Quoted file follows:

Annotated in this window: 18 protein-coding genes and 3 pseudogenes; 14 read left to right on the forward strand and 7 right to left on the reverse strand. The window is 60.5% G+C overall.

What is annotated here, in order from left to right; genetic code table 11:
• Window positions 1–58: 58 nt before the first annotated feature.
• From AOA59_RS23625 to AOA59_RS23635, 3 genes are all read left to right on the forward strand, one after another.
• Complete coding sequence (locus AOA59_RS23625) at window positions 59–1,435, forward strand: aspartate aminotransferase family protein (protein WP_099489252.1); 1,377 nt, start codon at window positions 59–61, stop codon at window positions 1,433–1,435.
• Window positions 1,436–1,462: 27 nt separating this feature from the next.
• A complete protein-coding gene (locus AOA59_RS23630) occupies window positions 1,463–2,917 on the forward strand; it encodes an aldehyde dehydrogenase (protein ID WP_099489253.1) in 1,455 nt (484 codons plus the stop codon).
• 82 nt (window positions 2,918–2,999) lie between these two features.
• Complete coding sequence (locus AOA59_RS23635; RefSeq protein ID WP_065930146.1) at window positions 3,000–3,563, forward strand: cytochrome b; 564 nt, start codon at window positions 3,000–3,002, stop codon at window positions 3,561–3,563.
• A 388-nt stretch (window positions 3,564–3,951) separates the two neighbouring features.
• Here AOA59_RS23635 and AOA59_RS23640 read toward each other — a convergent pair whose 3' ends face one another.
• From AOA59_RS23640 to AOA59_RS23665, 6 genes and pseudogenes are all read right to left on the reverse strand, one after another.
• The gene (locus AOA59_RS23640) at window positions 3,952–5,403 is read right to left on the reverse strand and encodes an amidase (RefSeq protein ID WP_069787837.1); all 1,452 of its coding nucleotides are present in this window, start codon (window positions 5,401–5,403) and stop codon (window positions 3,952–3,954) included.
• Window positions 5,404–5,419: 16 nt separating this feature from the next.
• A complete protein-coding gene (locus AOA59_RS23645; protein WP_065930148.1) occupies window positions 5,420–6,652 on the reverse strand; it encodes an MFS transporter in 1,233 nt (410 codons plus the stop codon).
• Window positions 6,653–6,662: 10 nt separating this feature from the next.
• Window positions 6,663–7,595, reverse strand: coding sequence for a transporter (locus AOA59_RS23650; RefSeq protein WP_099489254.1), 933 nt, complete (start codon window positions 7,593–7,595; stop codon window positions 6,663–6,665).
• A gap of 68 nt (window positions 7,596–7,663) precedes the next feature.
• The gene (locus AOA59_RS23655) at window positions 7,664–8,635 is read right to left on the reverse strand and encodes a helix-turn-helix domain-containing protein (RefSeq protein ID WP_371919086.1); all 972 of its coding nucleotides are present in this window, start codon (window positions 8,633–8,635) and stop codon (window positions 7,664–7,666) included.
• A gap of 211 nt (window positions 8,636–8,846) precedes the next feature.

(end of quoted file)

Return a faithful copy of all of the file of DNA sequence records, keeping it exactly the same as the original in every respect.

Annotated in this window: 18 protein-coding genes and 3 pseudogenes; 14 read left to right on the forward strand and 7 right to left on the reverse strand. The window is 60.5% G+C overall.

What is annotated here, in order from left to right; genetic code table 11:
• Window positions 1–58: 58 nt before the first annotated feature.
• From AOA59_RS23625 to AOA59_RS23635, 3 genes are all read left to right on the forward strand, one after another.
• Complete coding sequence (locus AOA59_RS23625) at window positions 59–1,435, forward strand: aspartate aminotransferase family protein (protein WP_099489252.1); 1,377 nt, start codon at window positions 59–61, stop codon at window positions 1,433–1,435.
• Window positions 1,436–1,462: 27 nt separating this feature from the next.
• A complete protein-coding gene (locus AOA59_RS23630) occupies window positions 1,463–2,917 on the forward strand; it encodes an aldehyde dehydrogenase (protein ID WP_099489253.1) in 1,455 nt (484 codons plus the stop codon).
• 82 nt (window positions 2,918–2,999) lie between these two features.
• Complete coding sequence (locus AOA59_RS23635; RefSeq protein ID WP_065930146.1) at window positions 3,000–3,563, forward strand: cytochrome b; 564 nt, start codon at window positions 3,000–3,002, stop codon at window positions 3,561–3,563.
• A 388-nt stretch (window positions 3,564–3,951) separates the two neighbouring features.
• Here AOA59_RS23635 and AOA59_RS23640 read toward each other — a convergent pair whose 3' ends face one another.
• From AOA59_RS23640 to AOA59_RS23665, 6 genes and pseudogenes are all read right to left on the reverse strand, one after another.
• The gene (locus AOA59_RS23640) at window positions 3,952–5,403 is read right to left on the reverse strand and encodes an amidase (RefSeq protein ID WP_069787837.1); all 1,452 of its coding nucleotides are present in this window, start codon (window positions 5,401–5,403) and stop codon (window positions 3,952–3,954) included.
• Window positions 5,404–5,419: 16 nt separating this feature from the next.
• A complete protein-coding gene (locus AOA59_RS23645; protein WP_065930148.1) occupies window positions 5,420–6,652 on the reverse strand; it encodes an MFS transporter in 1,233 nt (410 codons plus the stop codon).
• Window positions 6,653–6,662: 10 nt separating this feature from the next.
• Window positions 6,663–7,595, reverse strand: coding sequence for a transporter (locus AOA59_RS23650; RefSeq protein WP_099489254.1), 933 nt, complete (start codon window positions 7,593–7,595; stop codon window positions 6,663–6,665).
• A gap of 68 nt (window positions 7,596–7,663) precedes the next feature.
• The gene (locus AOA59_RS23655) at window positions 7,664–8,635 is read right to left on the reverse strand and encodes a helix-turn-helix domain-containing protein (RefSeq protein ID WP_371919086.1); all 972 of its coding nucleotides are present in this window, start codon (window positions 8,633–8,635) and stop codon (window positions 7,664–7,666) included.
• A gap of 211 nt (window positions 8,636–8,846) precedes the next feature.